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#include <iostream>
#include <boost/shared_ptr.hpp>
#include <boost/make_shared.hpp>
using namespace std;

struct Node
{
    Node(int data, boost::shared_ptr<int> next = boost::make_shared<int>())
      : m_data(data), m_next(next) {}

    int m_data;
    boost::shared_ptr<int> m_next;    
};

Error: http://www.compileonline.com/compile_cpp11_online.php - Compile and Execute C++11 Online (GNU GCC version 4.7.2)

Compiling the source code....
$g++ -std=c++11 main.cpp -o demo -lm -pthread -lgmpxx -lgmp -lreadline 2>&1
main.cpp: In constructor 'Node::Node(int, boost::shared_ptr)':
main.cpp:9:34: error: use of deleted function 'boost::shared_ptr::shared_ptr(const boost::shared_ptr&)'
In file included from /usr/include/boost/shared_ptr.hpp:17:0,
from main.cpp:2:
/usr/include/boost/smart_ptr/shared_ptr.hpp:168:25: note: 'boost::shared_ptr::shared_ptr(const boost::shared_ptr&)' is implicitly declared as deleted because 'boost::shared_ptr' declares a move constructor or move assignment operator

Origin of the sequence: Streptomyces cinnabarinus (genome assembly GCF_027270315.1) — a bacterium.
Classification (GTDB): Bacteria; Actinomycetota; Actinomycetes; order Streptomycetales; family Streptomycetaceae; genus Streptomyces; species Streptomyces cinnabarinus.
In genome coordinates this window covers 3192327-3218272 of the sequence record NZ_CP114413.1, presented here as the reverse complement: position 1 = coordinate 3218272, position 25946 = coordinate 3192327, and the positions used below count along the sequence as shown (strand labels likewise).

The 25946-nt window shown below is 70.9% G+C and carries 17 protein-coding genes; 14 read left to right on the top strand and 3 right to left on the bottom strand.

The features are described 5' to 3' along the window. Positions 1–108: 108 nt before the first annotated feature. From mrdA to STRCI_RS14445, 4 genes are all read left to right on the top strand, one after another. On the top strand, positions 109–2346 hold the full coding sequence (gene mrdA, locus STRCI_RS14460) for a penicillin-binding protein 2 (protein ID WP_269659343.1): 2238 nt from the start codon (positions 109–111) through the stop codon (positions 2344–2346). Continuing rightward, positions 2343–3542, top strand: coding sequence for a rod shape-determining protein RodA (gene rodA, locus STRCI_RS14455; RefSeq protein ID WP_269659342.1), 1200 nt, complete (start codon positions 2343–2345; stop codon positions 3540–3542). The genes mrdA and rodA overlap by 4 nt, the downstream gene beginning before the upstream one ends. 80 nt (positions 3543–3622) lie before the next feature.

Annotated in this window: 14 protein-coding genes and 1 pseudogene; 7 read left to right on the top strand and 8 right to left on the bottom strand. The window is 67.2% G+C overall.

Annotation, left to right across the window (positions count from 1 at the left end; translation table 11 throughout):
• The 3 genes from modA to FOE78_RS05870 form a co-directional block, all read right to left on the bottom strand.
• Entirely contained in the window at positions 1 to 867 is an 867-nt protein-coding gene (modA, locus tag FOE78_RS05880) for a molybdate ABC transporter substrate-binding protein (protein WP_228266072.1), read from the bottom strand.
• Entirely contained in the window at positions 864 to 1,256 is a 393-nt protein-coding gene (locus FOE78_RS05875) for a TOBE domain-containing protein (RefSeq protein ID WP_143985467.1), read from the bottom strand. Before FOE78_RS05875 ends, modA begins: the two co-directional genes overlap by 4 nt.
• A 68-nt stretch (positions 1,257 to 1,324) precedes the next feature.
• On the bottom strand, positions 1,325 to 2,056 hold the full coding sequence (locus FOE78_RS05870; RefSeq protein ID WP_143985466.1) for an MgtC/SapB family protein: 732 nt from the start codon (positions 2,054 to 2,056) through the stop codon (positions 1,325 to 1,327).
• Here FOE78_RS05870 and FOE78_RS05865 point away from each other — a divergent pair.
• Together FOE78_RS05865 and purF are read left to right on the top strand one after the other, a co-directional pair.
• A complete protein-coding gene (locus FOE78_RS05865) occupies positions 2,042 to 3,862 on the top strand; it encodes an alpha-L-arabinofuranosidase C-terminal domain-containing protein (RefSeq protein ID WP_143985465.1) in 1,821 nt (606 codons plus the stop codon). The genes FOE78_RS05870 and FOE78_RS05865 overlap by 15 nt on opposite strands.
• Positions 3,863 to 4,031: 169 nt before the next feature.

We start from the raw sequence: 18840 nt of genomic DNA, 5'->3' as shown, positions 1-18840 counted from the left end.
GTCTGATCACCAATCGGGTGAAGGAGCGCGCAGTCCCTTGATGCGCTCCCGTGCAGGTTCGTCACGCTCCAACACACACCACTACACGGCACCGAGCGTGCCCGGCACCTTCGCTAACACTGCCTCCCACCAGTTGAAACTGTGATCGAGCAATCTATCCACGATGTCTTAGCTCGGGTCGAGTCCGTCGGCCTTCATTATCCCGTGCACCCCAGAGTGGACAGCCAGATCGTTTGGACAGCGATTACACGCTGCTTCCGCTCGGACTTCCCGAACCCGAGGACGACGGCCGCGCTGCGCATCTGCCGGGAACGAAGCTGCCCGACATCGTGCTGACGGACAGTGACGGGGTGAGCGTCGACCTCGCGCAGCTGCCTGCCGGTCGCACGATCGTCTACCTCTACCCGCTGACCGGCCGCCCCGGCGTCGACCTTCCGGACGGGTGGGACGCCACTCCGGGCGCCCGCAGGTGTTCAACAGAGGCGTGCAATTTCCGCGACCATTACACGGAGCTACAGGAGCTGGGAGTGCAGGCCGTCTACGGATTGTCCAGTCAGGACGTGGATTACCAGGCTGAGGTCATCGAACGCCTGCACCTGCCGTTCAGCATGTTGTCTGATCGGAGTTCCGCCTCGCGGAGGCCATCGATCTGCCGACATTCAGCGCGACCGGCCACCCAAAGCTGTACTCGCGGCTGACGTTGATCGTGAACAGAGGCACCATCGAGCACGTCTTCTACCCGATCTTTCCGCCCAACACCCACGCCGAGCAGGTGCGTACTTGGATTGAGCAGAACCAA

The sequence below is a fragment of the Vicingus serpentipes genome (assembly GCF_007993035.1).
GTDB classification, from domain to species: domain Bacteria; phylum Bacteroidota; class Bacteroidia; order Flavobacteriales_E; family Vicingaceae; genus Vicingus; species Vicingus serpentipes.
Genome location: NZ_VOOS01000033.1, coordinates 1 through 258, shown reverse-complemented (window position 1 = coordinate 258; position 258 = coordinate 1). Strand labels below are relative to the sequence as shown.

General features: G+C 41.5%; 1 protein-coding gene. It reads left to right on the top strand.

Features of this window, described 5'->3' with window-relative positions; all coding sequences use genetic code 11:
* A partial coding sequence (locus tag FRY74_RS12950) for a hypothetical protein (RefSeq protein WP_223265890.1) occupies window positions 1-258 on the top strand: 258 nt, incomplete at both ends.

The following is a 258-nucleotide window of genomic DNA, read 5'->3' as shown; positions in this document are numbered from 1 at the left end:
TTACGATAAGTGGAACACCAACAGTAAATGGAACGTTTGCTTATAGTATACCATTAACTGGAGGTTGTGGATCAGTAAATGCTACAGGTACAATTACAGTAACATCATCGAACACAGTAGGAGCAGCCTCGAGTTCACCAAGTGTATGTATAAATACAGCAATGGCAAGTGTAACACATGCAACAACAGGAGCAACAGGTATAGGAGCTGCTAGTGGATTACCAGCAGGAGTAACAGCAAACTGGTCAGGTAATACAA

Question> I have see the post Using std::shared_ptr with clang++ and libstdc++. However, I don't know how to fix it.

The solution posted in that question is "Adding a defaulted copy constructor and copy assignment operator to shared_ptr will fix the problem."

share|improve this question
1  
It sounds like you've got a buggy version of Boost. Is it an option to either disable C++11 support, or use std::shared_ptr instead? – Mike Seymour Sep 19 '13 at 17:04

This is a bug in older versions of boost::shared_ptr that makes it incompatible with C++11 compilers.

The final C++11 standard says that declaring a move constructor or move assignment operator prevents the implicit definition of a copy constructor, but older versions of boost::shared_ptr do not respect that rule and assume that a copy constructor will be implicitly defined.

You either need to upgrade to a more recent version of Boost (I think 1.53 solves this issue, maybe earlier versions too) or edit the Boost headers to add this to shared_ptr:

shared_ptr(const shared_ptr&) = default;
share|improve this answer
1  
At least with boost 1.46.1, you only need to add the copy constructor. The second line, defining operator=, gives a compile error as boost explicitly defines the assignment operator. – Troy Daniels Sep 26 '13 at 14:48
    
@TroyDaniels, oops, thanks - I've fixed the answer – Jonathan Wakely Sep 26 '13 at 16:12

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